Book Review: The Old Man and the Sea by Ernest Hemingway

My review of The Old Man and the Sea by Ernest Hemingway.

Title: The Old Man and the Sea

By: Ernest Hemingway

Genre: Fiction

Pages: 96

Release Date: January 1st, 1952

Rating: ★★★★☆


Summary from Goodreads:

This short novel, already a modern classic, is the superbly told, tragic story of a Cuban fisherman in the Gulf Stream and the giant Marlin he kills and loses—specifically referred to in the citation accompanying the author's Nobel Prize for literature in 1954.


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Another classic in my pocket. This one was a short read, but I really enjoyed it.

The main character is this crazy old man. Before you get on my case for calling him crazy, he calls himself crazy, so it must be true. I love his outlook on life. Because he's crazy, he doesn't care what people think of him. This is something I've been trying to live by this last year, but OMG, its so hard.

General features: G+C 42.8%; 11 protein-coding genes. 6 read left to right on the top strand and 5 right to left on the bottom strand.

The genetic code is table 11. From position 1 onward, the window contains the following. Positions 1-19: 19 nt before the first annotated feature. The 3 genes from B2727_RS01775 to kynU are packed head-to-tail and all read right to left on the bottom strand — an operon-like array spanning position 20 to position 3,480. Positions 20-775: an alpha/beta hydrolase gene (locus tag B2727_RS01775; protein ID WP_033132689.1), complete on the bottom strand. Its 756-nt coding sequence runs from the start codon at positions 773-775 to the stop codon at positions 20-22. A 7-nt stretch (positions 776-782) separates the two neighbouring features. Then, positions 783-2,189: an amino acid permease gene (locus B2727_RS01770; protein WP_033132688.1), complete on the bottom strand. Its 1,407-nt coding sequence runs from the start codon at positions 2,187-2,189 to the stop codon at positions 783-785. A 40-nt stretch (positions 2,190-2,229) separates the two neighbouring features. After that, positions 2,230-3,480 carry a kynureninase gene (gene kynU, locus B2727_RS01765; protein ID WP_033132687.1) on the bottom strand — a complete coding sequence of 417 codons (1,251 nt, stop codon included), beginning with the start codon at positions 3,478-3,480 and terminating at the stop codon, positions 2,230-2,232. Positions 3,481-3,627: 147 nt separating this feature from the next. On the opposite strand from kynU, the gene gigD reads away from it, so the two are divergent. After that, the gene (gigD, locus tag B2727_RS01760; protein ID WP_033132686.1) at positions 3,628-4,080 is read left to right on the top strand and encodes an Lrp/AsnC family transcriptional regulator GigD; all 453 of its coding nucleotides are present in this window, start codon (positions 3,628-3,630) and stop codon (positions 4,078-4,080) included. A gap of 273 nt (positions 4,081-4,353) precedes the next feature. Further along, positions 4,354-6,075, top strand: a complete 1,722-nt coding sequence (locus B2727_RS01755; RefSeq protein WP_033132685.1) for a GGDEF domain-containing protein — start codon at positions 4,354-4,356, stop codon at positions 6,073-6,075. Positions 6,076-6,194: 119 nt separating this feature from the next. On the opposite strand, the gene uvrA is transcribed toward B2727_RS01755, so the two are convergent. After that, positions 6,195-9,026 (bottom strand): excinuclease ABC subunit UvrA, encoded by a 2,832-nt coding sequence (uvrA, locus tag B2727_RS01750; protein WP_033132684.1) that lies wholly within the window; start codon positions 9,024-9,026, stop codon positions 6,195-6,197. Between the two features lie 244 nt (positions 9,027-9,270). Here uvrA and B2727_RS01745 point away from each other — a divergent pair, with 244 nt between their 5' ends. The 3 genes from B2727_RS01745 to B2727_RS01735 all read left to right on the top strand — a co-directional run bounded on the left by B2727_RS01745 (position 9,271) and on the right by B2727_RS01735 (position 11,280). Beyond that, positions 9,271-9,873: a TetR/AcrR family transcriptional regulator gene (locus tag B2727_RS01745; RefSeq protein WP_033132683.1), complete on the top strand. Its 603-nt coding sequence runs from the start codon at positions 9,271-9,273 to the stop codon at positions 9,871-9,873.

I wondered throughout the whole book if the old man was going to actually catch the fish that was taking him on a wild ride far out into the ocean, and then I wondered if he did catch that fish, was he going to be able to get back to land? All very valid questions, but worth the 96 page read to find out.

Favorite Quote:
“Every day is a new day. It is better to be lucky. But I would rather be exact. Then when luck comes you are ready.”

If you're itching for a short read about a man and a fish, this is the book for you. The ending is so fitting. I didn't know if I should cry or laugh from the sheer irony of it all.

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